I know healthcare is going to be big. I like to play in the discretionary stuff where consumers make rational decisions because they are paying for it. But in the non-discretionary stuff I haven’t done anything because it doesn’t make any sense to me yet, but there will be something there.
WIRED: You are chairman of several of your companies, but you don’t act as CEO, which allows you to move between your portfolio companies. How does that work, and what does it teach you?
Barton: I am able to go where I am needed, and where I am interested. I do lots or reviews and coaching. I end up putting people from my companies together a lot and strengthening these crosswise relations so they can share. I find inside of a big company like Microsoft people’s willingness to work across groups with their peers is so low. But outside, when you have separate companies doing interesting things getting the digital marketing person together from four different companies is easy. They are hungry to talk to other people. And it is because there is no internal political competitive threat. There is no boss thinking, I don’t want my people talking to them because they might steal them – or whatever. Big company cooperation works way better at small companies. So I do a lot of that.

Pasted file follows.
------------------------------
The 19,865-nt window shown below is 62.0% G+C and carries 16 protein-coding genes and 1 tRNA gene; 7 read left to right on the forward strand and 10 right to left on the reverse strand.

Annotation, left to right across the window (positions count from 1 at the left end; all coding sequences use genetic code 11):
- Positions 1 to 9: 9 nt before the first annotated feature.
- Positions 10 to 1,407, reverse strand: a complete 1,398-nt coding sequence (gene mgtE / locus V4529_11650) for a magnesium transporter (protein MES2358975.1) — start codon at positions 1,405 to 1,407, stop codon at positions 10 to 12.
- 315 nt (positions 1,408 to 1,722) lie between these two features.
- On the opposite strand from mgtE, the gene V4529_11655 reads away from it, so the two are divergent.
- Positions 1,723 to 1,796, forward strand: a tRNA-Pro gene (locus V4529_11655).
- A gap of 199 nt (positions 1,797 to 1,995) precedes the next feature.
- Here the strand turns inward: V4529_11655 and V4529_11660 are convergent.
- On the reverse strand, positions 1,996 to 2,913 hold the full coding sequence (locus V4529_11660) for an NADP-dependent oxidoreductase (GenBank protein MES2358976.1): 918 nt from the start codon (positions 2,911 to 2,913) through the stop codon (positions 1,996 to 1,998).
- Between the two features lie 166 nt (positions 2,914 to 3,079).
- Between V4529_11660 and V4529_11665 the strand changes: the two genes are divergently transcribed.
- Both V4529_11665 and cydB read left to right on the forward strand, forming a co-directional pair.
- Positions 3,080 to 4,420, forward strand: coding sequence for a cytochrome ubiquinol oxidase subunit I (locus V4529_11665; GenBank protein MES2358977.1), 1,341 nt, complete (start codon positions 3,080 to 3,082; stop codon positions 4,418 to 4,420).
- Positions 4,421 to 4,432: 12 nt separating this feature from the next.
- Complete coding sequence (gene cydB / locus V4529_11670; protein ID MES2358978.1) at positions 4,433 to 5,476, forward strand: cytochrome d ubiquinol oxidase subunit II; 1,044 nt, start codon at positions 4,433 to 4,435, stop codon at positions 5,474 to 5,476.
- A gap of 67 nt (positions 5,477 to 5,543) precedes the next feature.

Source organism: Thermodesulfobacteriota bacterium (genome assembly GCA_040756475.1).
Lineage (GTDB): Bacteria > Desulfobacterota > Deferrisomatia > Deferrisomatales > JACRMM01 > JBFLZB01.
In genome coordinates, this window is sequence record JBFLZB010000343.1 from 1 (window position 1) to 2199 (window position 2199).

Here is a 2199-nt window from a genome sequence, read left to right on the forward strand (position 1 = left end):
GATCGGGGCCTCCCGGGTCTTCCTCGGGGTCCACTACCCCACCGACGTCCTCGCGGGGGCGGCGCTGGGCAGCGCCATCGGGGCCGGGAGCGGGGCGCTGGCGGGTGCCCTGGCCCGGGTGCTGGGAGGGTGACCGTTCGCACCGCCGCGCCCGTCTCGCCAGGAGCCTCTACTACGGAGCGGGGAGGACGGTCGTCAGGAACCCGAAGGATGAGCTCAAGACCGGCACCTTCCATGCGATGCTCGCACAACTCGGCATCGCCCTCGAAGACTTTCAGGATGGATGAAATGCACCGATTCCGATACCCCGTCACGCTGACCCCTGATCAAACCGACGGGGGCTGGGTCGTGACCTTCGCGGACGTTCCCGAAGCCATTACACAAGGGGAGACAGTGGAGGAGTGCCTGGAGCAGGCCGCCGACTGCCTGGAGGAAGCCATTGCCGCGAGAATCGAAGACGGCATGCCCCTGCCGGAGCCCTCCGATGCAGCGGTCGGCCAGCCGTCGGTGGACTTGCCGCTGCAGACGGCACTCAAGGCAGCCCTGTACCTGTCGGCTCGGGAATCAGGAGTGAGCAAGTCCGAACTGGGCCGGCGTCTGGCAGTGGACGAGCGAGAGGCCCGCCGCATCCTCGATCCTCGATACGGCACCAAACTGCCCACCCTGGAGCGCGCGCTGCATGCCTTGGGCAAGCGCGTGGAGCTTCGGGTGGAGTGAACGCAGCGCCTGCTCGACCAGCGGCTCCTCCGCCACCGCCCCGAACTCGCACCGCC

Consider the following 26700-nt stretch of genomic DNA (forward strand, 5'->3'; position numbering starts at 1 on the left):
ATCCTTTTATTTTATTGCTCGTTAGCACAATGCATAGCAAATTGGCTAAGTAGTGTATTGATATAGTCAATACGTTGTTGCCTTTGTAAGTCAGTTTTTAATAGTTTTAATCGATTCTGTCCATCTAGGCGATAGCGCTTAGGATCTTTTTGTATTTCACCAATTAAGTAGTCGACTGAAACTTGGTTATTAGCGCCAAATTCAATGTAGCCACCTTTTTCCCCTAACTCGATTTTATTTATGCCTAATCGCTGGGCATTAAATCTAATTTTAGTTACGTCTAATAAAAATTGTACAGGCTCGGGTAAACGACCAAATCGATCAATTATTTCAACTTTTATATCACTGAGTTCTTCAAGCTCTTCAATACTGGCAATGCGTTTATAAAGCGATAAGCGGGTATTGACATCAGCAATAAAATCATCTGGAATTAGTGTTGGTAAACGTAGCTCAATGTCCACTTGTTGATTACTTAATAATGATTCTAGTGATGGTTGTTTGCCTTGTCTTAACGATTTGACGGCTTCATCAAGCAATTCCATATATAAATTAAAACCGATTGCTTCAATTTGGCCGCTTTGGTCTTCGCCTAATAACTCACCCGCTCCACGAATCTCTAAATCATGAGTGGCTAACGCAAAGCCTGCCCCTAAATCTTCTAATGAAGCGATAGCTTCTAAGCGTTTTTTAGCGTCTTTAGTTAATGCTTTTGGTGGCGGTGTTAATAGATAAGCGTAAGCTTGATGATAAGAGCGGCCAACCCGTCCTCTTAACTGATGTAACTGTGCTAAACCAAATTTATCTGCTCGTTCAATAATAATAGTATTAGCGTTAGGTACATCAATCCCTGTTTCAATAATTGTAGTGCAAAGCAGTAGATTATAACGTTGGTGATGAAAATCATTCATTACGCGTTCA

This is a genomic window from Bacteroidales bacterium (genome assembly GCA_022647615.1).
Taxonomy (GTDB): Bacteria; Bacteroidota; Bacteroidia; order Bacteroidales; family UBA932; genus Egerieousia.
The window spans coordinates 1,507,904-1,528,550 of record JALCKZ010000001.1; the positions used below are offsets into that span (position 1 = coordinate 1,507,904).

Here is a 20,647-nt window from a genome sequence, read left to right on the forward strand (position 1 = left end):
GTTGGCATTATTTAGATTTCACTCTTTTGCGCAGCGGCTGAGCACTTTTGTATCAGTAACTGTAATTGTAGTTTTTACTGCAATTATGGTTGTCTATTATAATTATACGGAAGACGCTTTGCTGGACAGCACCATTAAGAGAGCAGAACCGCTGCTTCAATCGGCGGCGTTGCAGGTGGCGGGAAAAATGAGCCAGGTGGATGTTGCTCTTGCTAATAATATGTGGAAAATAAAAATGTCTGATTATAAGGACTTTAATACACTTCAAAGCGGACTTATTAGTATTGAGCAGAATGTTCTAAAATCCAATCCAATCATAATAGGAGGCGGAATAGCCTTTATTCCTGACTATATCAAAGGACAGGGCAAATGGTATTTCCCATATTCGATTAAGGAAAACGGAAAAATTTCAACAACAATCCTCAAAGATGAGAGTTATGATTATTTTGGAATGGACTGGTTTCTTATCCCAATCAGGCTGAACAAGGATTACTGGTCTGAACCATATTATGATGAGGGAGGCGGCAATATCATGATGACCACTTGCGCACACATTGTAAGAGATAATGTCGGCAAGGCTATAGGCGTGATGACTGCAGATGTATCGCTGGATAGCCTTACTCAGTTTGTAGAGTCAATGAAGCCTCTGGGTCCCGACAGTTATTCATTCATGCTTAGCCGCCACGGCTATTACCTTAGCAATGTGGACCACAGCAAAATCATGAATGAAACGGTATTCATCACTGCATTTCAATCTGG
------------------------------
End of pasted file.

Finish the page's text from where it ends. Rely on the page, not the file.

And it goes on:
WIRED: You sit on the Netflix board. After screwing the pooch with Qwikster, Netflix seems to be roaring back on track. What did people underestimate about Netflix in the Qwikster aftermath?
Barton: I always thought they would figure it out. I felt bad that I didn’t. I was probably the most marketing oriented person on the board. I should have been, ‘guys we’re maybe pushing it a little too fast here.’ And so I kind of beat my own self up. But Reed (Hastings) beats himself up plenty. The great thing about Netflix is that it behaves like a startup. I love that board, because they actually take big swings and make decisions today that are for ten years out. They are decisions that maybe Wall Street is not going to like. That’s the way that companies should be behave, and too few companies do behave. I love that.
WIRED: Glassdoor, which you co-founded just about five years ago, seems to be on the same trajectory as Zillow. And in the same way that the real estate industry panicked when you guys showed up, the jobs market is equally uncomfortable with the information Glassdoor users make public about their employers. Do you just like to pick fights?
Barton: Yes, there is a lot of resistance, and I love that. Find me a provocative topic, and I’ll show you something you don’t have to spend a lot of marketing dollars to launch. People like to be provoked, and if you are provoking with information that is on the side of the angels, on the side of the consumer, the louder the industry reacts. And they just can’t win. It’s the greatest way to market, pick a fight with somebody who can’t win.